Chemical energy available for the heart to do work, in the form of the ATP hydrolysis potential, is diminished in heart failure as a result of an altered metabolic profile. In fact, metabolic dysfunction can precede and may play a role in initiating structural remodeling and mechanical malfunction in the heart. While 31phosphate spectroscopy reveals significant changes in the cardiac phosphate metabolite profile in heart disease, heart failure, and hypertrophic cardiomyopathy, and a variety of metabolically targeted therapies are applied to improve cardiac metabolic function clinically, the full potential of these technologies have not been realized. The overall goals of this proposed study are to apply cardiac tissue computer modeling tools to quantify the physiological mechanisms controlling metabolic fluxes in the working heart, to determine how these mechanisms fail in a variety of pathophysiological settings, and to analyze how cardiac energetics may be observed and manipulated based on available technology. Our approach is to develop computer models that simulate oxygen and substrate transport in cardiac tissue and intracellular energy metabolism to serve as quantitatively testable hypotheses regarding the regulation of energy metabolism in health and disease. The basic modeling framework (developed under Aim 1) will extend our integrated model of microvascular transport and cardiac oxidative metabolism to account for uptake and handling of primary substrates and cytoplasmic and mitochondrial transport and metabolism of related compounds. The developed models will be parameterized and validated in Aim 2 based on data on metabolic fluxes and concentrations from healthy controls and rat models of cardiovascular disease. Based on these data, we will evaluate the roles of established physiological control mechanisms-including malonyl-CoA-mediated regulation of intracellular fatty acid transport and citrate-mediated regulation of glycolysis-in controlling in vivo substrate metabolism. In addition, hypotheses regarding a number of poorly understood mechanisms will be formulated in the model to test against experimental data.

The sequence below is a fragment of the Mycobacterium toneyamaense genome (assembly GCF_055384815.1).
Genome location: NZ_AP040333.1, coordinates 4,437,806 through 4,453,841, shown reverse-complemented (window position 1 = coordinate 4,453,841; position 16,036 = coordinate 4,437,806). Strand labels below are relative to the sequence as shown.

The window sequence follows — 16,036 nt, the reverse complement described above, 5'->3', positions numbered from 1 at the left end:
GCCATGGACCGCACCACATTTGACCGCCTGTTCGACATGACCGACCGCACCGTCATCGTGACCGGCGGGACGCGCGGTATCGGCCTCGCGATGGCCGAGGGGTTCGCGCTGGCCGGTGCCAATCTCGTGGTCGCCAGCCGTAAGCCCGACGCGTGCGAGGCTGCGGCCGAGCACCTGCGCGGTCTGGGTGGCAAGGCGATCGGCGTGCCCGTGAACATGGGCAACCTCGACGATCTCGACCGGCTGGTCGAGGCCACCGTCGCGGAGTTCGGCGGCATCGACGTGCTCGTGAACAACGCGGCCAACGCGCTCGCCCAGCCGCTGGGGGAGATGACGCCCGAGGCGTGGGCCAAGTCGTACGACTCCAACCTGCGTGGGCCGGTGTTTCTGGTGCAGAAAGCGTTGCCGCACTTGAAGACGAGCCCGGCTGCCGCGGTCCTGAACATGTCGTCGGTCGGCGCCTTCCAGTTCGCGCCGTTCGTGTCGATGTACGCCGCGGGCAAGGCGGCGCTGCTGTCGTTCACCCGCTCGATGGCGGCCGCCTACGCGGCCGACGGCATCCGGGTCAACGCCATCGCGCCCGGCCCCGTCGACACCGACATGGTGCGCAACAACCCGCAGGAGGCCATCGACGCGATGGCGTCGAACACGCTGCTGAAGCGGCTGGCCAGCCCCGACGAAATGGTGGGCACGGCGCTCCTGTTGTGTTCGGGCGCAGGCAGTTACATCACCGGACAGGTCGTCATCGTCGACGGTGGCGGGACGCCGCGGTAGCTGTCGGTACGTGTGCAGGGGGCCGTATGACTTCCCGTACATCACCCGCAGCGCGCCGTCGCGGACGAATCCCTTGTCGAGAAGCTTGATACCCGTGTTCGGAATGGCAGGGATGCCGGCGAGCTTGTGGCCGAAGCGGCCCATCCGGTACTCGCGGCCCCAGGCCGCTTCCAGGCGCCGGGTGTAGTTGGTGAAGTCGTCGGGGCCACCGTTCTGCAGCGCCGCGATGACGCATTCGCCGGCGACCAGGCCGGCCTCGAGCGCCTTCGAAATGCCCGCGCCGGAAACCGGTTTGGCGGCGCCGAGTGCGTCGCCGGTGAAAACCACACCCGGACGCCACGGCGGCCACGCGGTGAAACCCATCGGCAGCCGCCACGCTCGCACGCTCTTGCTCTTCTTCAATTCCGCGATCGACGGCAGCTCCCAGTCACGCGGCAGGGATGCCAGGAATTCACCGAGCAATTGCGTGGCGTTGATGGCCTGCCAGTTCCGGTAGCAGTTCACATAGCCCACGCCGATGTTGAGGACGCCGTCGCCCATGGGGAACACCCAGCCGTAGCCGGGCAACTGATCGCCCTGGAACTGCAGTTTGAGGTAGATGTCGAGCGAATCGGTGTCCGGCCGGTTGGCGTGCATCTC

In Aim 3 we propose to use the developed and validated models for a series of clinically relevant applications. Specifically, we will analyze data on phosphoenergetics and oxygenation derived from magnetic resonance spectroscopy to predict the metabolic state in normal and failing hearts and predict the sensitivity at which noninvasive 31P-MRS imaging data can diagnose a pathophysiological metabolic state in the heart;we will predict how chronic shifts in metabolic gene expression and substrate availability impact the energetic and oxidative state of the heart;and we will evaluate how certain current and proposed metabolic strategies for treatment of heart disease are expected to affect energy metabolism.
Metabolic dysfunction in the diseased heart limits the rate at which primary substrates can be oxidized to synthesize ATP necessary for ionic homeostasis and cardiac contraction. The potential consequences of a diminished energetic state include an impaired the ability of the heart to work and respond to acute and chronic stresses. We propose to develop validated simulation-based tools to understand and diagnosis of metabolic dysfunction that may be used in concert with noninvasive imaging of energy metabolites. In addition, our proposed tools for simulation of the pathophysiological operation of metabolic control mechanisms in heart disease may be used to guide clinical interventions aimed at modulation of cardiac energy metabolism.
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